From Brighton with Love: The Body Shop's rise and fall from one seaside store

  • WATCH: ITV Meridian's Kit Bradshaw looks back at the history of the troubled cosmetics company

A small shop on a bustling Brighton backstreet is where it all began on 27 March 1976.

Founder Dame Anita Roddick’s unique recipe of natural cosmetics with a social conscience would prove an instant hit with customers, setting in motion the growth of a global beauty brand.

The Body Shop would expand to encompass more than 3,000 stores in 70 countries.

At its core was a simple idea: skincare products made from natural ingredients, sold with limited packaging and without testing on animals.

“I have great pleasure in breaking rules. Breaking the rules of the industry that I'm involved in,” Dame Anita told ITV News in 1984.

The pioneering businesswoman was born in Littlehampton in 1942 and would go on to establish the Body Shop’s head office in the Sussex seaside town.

Body Shop founder Dame Anita Roddick, pictured at the company's 25th anniversary celebrations in 2001. Credit: PA Archive / PA Images

The company was floated on the London Stock Exchange in the 1980s, and would remain publicly listed until it was bought by L'Oréal in 2006.

The deal attracted controversy because of the French company’s previous stance on a range of ethical issues, including animal testing.

Dame Anita died in 2007, aged 64, after suffering a brain haemorrhage.

Family friend and co-founder of the Big Issue magazine, Lord Bird, said the Body Shop never recovered from the change of leadership.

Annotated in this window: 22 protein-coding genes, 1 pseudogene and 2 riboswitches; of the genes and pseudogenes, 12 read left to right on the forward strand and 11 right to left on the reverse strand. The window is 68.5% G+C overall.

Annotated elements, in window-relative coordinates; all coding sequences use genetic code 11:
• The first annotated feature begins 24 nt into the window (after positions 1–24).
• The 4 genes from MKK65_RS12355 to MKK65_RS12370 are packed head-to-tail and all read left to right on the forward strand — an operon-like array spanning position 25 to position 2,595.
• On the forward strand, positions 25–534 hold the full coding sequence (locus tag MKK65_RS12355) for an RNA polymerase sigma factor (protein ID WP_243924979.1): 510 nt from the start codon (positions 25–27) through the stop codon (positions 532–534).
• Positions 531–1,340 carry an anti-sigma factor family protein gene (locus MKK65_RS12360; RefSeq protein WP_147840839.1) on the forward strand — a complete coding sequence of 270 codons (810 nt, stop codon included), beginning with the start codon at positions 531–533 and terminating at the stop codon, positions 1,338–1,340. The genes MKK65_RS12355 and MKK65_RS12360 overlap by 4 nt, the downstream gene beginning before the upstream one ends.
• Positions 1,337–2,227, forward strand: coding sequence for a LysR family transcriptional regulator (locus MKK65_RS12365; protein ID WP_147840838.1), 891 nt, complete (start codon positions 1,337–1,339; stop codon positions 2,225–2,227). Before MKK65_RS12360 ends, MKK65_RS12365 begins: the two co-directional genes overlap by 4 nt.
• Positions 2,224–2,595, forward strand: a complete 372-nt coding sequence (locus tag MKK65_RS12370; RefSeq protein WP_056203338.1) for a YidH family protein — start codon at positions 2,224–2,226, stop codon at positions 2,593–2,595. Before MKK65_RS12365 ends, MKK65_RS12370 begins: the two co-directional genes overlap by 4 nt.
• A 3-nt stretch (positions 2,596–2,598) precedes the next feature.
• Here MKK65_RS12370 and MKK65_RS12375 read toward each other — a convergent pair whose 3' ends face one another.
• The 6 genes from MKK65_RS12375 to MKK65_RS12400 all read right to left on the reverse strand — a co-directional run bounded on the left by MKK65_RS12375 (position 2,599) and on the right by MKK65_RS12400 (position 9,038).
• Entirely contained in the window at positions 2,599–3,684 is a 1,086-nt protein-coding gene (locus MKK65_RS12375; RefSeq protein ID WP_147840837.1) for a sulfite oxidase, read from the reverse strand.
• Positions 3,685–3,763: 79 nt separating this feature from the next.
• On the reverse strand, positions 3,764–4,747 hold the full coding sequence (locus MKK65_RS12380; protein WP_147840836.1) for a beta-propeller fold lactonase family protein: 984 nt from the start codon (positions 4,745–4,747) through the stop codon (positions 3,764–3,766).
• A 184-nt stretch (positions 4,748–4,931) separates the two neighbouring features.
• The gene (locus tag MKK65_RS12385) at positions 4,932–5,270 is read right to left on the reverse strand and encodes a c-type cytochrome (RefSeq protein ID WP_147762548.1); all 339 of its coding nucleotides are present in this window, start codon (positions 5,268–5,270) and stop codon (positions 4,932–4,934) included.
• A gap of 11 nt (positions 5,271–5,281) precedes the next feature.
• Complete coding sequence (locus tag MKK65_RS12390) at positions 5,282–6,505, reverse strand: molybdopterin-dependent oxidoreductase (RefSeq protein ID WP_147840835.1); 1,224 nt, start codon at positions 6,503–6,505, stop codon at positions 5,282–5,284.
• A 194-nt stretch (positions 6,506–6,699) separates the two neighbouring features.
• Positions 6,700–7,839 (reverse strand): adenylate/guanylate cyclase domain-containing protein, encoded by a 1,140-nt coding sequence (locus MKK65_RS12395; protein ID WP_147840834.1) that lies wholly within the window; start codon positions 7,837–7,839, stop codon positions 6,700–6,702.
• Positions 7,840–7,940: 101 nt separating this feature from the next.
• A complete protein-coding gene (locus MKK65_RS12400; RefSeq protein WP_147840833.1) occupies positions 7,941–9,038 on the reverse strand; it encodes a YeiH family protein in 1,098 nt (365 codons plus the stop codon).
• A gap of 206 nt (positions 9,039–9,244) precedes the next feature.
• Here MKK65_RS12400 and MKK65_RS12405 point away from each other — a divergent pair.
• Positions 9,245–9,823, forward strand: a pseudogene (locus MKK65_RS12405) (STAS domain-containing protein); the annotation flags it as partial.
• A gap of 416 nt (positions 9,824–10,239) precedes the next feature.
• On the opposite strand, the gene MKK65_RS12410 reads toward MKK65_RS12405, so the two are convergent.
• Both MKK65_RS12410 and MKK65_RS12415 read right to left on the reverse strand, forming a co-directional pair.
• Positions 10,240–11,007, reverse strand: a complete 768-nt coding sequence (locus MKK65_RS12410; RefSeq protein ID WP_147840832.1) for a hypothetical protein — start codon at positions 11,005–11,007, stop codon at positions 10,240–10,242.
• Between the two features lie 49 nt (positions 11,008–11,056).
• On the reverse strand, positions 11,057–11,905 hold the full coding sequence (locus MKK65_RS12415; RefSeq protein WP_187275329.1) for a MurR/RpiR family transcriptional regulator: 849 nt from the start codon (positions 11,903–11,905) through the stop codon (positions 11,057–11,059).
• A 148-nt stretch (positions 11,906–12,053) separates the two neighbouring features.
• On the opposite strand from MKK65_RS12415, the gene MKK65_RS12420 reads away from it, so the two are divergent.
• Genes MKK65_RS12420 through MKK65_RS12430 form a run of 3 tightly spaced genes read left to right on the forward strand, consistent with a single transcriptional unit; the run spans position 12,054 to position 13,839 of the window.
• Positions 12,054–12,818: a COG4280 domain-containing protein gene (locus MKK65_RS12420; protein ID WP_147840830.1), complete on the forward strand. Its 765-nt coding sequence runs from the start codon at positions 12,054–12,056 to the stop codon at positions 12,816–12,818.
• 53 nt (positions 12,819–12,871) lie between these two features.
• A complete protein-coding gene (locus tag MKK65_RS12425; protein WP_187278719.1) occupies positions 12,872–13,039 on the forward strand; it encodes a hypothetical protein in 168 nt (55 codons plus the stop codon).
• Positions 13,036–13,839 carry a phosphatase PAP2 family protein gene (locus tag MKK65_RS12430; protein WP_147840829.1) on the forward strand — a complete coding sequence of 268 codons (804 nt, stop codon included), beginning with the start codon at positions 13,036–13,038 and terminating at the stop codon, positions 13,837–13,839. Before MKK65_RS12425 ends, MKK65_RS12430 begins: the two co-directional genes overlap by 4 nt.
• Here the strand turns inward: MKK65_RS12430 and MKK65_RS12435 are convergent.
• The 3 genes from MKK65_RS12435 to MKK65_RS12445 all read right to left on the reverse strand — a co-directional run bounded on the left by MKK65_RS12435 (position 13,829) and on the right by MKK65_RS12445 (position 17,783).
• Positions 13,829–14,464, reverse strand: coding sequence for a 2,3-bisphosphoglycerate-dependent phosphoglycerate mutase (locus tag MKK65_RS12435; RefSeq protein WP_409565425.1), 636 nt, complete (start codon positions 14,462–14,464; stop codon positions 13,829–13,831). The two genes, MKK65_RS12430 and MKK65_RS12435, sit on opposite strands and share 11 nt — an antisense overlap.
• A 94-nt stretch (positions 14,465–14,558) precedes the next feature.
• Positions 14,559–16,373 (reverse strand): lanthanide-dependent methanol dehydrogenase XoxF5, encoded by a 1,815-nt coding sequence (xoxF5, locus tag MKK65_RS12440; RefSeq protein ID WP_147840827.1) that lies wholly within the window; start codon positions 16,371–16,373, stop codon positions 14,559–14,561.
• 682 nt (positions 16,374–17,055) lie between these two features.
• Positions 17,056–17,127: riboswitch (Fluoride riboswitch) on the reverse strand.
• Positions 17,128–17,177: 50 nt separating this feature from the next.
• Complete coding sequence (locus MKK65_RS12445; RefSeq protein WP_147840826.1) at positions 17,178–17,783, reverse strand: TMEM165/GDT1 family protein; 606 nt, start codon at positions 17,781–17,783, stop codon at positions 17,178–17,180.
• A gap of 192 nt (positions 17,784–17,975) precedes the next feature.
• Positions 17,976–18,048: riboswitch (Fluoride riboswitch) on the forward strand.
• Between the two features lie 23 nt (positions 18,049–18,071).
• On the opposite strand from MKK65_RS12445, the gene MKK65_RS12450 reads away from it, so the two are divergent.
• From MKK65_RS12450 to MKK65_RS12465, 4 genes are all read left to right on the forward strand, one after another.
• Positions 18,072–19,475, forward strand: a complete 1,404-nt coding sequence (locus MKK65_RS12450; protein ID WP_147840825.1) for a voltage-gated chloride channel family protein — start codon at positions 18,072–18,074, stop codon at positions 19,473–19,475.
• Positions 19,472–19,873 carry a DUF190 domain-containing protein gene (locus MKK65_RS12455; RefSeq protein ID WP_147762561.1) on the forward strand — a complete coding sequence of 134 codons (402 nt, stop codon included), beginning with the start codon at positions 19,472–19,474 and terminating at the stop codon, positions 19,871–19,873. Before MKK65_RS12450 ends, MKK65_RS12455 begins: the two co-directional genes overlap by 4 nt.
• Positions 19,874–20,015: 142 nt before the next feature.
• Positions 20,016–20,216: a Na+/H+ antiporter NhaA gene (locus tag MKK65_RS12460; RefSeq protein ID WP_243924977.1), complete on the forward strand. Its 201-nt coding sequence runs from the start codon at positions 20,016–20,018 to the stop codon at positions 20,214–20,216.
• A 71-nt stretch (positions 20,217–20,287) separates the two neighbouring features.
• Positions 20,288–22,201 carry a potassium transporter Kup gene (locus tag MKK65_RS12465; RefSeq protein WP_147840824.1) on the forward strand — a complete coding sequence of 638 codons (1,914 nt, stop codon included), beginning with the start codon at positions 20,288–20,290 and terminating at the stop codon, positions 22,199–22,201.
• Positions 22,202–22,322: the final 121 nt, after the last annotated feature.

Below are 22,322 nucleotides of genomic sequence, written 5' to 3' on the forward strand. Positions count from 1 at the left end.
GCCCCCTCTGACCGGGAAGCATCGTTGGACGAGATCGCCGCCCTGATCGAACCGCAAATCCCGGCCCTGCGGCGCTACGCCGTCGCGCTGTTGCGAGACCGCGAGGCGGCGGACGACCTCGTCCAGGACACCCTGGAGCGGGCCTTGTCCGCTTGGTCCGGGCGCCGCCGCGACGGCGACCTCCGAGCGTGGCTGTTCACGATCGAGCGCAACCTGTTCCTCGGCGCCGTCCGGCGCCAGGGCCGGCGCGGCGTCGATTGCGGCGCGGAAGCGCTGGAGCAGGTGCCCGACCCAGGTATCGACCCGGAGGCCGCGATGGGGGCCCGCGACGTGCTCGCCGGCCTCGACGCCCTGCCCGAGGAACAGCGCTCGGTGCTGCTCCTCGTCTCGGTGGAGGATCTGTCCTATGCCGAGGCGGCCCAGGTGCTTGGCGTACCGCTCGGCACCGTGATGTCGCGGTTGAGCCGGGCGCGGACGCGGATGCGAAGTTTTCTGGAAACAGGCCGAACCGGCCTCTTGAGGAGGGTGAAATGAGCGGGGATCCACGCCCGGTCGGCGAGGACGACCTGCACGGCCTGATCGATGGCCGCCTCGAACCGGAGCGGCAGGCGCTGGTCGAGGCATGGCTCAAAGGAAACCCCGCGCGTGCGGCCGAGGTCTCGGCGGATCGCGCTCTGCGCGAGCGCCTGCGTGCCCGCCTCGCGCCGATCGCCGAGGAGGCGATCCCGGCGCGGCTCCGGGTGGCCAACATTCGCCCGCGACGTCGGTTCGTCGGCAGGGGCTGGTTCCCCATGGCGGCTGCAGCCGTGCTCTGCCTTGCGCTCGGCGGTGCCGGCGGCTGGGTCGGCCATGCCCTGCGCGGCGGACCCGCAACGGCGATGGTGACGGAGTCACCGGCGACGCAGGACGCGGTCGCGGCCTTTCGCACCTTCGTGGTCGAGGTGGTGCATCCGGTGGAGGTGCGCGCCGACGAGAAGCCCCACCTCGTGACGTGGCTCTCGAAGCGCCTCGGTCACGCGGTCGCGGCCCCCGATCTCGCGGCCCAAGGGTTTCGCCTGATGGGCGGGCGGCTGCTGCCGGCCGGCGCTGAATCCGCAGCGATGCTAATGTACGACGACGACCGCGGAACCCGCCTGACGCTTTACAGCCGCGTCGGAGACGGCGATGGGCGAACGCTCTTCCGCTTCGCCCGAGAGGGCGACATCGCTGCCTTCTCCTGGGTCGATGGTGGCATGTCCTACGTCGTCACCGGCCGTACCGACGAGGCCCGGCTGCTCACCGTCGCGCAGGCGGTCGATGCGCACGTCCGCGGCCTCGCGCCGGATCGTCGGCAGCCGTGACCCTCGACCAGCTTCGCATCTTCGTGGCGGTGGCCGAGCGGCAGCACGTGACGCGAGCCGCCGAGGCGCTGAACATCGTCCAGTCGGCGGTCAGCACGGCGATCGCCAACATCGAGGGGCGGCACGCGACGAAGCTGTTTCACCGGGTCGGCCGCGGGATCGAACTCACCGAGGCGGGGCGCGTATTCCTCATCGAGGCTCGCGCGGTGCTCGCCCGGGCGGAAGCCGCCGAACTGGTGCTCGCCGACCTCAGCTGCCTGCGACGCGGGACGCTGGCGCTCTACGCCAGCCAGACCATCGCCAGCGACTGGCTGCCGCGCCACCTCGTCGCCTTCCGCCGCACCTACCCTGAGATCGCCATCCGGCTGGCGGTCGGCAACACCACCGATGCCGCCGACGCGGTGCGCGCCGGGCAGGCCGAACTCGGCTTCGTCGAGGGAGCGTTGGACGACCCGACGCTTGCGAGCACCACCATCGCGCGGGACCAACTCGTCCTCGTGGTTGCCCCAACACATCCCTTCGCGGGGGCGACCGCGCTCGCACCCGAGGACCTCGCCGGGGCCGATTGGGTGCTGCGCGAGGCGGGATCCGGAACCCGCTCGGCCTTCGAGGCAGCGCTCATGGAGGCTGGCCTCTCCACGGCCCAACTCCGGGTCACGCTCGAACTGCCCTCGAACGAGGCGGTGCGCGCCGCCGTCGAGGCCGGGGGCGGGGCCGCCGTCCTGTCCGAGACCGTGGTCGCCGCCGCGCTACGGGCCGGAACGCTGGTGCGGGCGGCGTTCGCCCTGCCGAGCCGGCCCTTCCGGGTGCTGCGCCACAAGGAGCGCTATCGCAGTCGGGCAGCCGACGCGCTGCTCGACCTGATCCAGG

“Sometimes, when you have a really, really powerful person who runs a business and is always innovating, always bringing about change, and then they hit health problems – and then die prematurely – the business finds it very difficult because it was a personality-driven business,” he added.

The Body Shop’s head office is in Littlehampton, West Sussex, where founder Dame Anita Roddick was born. Credit: PA Archive / PA Images

The original branch on Kensington Gardens in the North Laine area of Brighton closed many years ago, but one local design retail consultant says the company has made a lasting impact on the area.

Rich Ford, creative director at Sherlock Studio, told ITV News Meridian: "Brighton and Hove is a hotbed for independent, purpose-led start-ups.

"I think Anita Roddick has left a legacy in the city, where we're seeing all sorts of brands who are trying to do better for the environment and for their suppliers and for the people they source from."

The Body Shop’s UK division was put into administration last week, just months after the latest owners – global private equity group Aurelius – took control of the company.

The administrators have announced plans to close half of the company’s 198 shops in the UK and reduce the number of staff employed at head office by 40 per cent.

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